Tagged with C#
[UPDATE] After reviewing some of the code and talking with commenters, I agree that using HostServices for console apps is a bad idea. I've refactored this to use the host but not the HostService. I believe that the entire host is still useful for configuration, logging, and DI. See below for the latest changes:
I was at a customer site last week and a lot of their integration code is a set of console apps that are run on timers to import and export data. This isn't an uncommon use-case.
I've got a couple of these lying around myself. I realized that I didn't know of a good exemplar of doing simple console apps using .NET Core in a way that is closer to ASP.NET Core (e.g. dependency injection, lifetime management, cancellation, etc.). So I decided to re-write an old console app I have.
I'm finally getting around to looking at updating my examples and courses to 3.0. This post is based on .NET Core Preview 8 so this might change in the future.
There are a number of great walkthroughs for moving your ASP.NET Core 2.x projects to 3.0. So I don't want to repeat that. Instead, I want to talk about what's happening, not just a list of things to do.
To discuss these changes, i'll talk about a project I'm current converting (CoreCodeCamp which is the basis for the Atlanta Code Camp), though it's a branch that likely won't be deployed until after the event.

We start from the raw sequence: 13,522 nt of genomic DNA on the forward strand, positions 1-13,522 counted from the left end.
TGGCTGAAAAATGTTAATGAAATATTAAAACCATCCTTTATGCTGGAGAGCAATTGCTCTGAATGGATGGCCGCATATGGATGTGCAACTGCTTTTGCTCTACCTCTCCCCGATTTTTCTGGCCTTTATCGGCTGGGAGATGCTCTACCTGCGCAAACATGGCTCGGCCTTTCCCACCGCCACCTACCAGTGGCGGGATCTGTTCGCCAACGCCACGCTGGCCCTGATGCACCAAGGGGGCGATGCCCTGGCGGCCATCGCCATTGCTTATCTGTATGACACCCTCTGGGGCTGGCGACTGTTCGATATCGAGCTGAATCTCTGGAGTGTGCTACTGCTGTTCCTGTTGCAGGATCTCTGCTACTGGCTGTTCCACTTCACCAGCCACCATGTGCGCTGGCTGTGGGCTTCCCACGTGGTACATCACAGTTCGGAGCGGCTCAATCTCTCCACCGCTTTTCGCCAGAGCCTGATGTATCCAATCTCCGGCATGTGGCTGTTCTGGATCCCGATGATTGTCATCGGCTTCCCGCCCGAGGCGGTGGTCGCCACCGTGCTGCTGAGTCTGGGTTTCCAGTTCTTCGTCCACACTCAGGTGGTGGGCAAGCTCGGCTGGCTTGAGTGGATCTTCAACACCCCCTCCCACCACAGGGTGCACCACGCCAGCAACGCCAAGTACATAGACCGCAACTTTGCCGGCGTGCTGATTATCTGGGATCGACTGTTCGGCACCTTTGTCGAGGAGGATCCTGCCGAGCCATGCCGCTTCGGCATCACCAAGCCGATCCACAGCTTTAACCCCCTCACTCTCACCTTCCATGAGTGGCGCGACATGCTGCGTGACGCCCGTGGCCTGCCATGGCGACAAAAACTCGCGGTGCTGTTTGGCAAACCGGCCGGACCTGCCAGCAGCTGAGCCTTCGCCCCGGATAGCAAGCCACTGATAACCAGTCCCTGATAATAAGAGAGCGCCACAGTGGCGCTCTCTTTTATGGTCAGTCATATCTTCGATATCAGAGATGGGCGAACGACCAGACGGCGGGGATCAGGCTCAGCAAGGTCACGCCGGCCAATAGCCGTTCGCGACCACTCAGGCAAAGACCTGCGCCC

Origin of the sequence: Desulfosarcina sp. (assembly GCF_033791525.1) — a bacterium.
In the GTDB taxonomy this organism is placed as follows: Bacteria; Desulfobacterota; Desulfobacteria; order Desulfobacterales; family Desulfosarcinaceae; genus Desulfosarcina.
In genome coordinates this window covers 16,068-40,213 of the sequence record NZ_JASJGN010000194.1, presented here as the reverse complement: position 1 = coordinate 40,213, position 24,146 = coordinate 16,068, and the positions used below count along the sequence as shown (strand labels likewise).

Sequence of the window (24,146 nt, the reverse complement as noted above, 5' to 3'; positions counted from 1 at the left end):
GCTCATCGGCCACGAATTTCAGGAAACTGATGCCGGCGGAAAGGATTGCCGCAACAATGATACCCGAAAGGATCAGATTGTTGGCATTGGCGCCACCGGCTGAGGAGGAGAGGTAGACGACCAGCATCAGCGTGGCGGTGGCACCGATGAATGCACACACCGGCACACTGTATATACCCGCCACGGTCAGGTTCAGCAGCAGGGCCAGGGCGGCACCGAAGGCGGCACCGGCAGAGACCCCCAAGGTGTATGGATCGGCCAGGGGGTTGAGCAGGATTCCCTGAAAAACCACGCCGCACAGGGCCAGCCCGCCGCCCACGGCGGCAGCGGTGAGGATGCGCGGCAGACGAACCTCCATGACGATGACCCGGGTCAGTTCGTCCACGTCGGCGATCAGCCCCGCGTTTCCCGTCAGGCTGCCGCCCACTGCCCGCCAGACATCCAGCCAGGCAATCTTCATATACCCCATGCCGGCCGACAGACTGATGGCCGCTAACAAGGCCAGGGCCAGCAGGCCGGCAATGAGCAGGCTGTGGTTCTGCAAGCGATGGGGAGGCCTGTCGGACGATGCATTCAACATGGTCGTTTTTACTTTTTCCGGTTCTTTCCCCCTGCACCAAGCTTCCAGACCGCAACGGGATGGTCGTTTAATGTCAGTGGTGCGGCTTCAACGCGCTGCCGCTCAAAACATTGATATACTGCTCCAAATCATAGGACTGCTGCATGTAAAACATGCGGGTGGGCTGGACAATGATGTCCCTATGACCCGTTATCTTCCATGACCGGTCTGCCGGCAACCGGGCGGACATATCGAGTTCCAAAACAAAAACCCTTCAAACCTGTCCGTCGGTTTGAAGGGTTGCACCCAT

I’ve known Glenn Block for a long time now and I’ve heard about the ScriptCS project he’s worked on for a long time. I’ve never had time to dig in until now.
For the uninitiated, ScriptCS is a scriptable environment that uses .NET and C# for it’s platform. It makes writing simple scripts easier if you know C# already. It has support in several different editors, but I’ll talk about how I used it with Visual Studio Code since that’s my new favorite toy.
Before I can learn something interesting I have to have a job to do. In this case I had a simple problem: I needed to clean up Visual Studio projects. I create a *lot* of projects. Whether they are examples for courses, talks, or for my own investigations, I end up with projects lying around everywhere. Before I could share them, I want to clean them of temporary data (e.g. bin and obj directories, et al). Now that I use GitHub for many of these projects, cleaning isn’t that important but even in that case I still have a lot of disk space devoted to these files, so I still want to clean them up.
I am getting married and that means I get a bunch of development tasks to do for the wedding planning. I guess it’s my own fault, I did propose with an app.